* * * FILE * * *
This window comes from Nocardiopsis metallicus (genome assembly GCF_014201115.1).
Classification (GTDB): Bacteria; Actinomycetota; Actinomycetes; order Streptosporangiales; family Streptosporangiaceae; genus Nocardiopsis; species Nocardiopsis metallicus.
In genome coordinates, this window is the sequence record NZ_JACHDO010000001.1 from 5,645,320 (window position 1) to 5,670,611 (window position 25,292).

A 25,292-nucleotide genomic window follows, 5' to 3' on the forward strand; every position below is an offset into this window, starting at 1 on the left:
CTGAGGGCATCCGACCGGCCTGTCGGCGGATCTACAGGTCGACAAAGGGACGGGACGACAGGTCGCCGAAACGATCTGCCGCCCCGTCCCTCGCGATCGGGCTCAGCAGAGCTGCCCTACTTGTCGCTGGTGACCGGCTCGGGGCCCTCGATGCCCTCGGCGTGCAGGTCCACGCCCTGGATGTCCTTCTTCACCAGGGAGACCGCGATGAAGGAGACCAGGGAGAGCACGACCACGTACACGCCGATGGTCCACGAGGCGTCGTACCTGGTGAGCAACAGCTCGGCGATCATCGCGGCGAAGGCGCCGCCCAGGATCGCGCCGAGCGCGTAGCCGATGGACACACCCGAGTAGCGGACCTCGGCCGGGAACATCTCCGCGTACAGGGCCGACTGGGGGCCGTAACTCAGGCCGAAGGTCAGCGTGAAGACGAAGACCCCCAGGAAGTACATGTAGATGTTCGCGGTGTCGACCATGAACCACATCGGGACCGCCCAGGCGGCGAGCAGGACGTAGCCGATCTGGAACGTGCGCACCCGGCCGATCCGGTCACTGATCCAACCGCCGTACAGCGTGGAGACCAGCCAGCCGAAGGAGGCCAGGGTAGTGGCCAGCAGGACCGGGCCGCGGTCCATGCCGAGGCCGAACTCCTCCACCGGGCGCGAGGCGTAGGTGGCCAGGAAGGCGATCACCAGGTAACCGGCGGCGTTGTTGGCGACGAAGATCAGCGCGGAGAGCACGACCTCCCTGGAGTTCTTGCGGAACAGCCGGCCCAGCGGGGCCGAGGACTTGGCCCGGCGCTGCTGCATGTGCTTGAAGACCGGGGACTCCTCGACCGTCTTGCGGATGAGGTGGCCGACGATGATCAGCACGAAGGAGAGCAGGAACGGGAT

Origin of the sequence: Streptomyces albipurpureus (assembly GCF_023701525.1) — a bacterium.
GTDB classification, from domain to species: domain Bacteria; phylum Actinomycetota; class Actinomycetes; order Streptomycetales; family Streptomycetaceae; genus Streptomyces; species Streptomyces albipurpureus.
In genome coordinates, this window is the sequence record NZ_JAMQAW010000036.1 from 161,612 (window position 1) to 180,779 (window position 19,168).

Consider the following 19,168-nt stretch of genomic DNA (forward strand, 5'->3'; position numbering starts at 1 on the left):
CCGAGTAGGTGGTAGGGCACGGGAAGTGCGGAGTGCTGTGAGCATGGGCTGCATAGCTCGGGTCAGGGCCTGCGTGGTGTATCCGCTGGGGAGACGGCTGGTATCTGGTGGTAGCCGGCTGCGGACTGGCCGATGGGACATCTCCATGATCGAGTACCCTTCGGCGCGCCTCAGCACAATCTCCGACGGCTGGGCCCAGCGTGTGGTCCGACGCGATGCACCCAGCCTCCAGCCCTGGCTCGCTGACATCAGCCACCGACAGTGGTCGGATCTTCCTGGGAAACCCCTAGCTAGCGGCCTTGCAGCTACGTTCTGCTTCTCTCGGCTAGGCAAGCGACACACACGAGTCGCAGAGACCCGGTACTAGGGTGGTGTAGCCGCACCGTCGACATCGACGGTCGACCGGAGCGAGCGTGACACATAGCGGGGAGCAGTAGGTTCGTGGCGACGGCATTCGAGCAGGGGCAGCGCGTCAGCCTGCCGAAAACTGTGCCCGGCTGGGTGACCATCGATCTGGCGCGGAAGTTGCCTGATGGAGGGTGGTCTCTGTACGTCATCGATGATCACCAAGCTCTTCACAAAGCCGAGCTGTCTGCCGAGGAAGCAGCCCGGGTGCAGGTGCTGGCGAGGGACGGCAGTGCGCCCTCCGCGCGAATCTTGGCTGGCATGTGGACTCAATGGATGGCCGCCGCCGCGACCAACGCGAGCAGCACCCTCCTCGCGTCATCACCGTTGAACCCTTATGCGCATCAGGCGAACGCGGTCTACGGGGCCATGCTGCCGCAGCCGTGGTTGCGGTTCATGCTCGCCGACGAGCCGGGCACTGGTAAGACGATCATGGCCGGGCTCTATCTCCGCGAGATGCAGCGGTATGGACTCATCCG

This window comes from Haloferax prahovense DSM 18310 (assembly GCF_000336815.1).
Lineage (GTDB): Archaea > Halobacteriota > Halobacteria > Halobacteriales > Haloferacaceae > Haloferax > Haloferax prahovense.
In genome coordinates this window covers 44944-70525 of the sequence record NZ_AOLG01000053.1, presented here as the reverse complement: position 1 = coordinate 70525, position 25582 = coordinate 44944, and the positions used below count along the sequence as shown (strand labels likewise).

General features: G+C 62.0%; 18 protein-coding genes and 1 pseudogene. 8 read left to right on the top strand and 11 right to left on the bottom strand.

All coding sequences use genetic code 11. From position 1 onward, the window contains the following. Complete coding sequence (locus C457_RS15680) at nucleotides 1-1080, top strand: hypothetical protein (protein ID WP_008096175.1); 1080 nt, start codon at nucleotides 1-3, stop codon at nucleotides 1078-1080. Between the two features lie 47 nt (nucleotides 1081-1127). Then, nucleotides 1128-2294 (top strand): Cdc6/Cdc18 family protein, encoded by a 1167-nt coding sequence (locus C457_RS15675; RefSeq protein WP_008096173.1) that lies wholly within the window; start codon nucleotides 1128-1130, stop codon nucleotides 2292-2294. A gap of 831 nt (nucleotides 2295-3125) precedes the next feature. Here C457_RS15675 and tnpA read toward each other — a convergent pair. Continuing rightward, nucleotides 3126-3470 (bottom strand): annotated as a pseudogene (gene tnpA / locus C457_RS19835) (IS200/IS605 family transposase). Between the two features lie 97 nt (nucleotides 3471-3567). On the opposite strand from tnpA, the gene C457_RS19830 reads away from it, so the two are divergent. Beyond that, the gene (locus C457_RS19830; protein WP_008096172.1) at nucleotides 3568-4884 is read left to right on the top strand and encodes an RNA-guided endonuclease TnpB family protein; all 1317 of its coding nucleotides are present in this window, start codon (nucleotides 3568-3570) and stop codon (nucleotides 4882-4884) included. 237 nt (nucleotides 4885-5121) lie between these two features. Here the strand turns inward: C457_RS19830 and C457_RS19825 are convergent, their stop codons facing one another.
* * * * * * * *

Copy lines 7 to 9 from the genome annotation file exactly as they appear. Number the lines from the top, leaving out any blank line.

GTDB classification, from domain to species: domain Bacteria; phylum Actinomycetota; class Actinomycetes; order Streptomycetales; family Streptomycetaceae; genus Streptomyces; species Streptomyces albipurpureus.
In genome coordinates, this window is the sequence record NZ_JAMQAW010000036.1 from 161,612 (window position 1) to 180,779 (window position 19,168).

Consider the following 19,168-nt stretch of genomic DNA (forward strand, 5'->3'; position numbering starts at 1 on the left):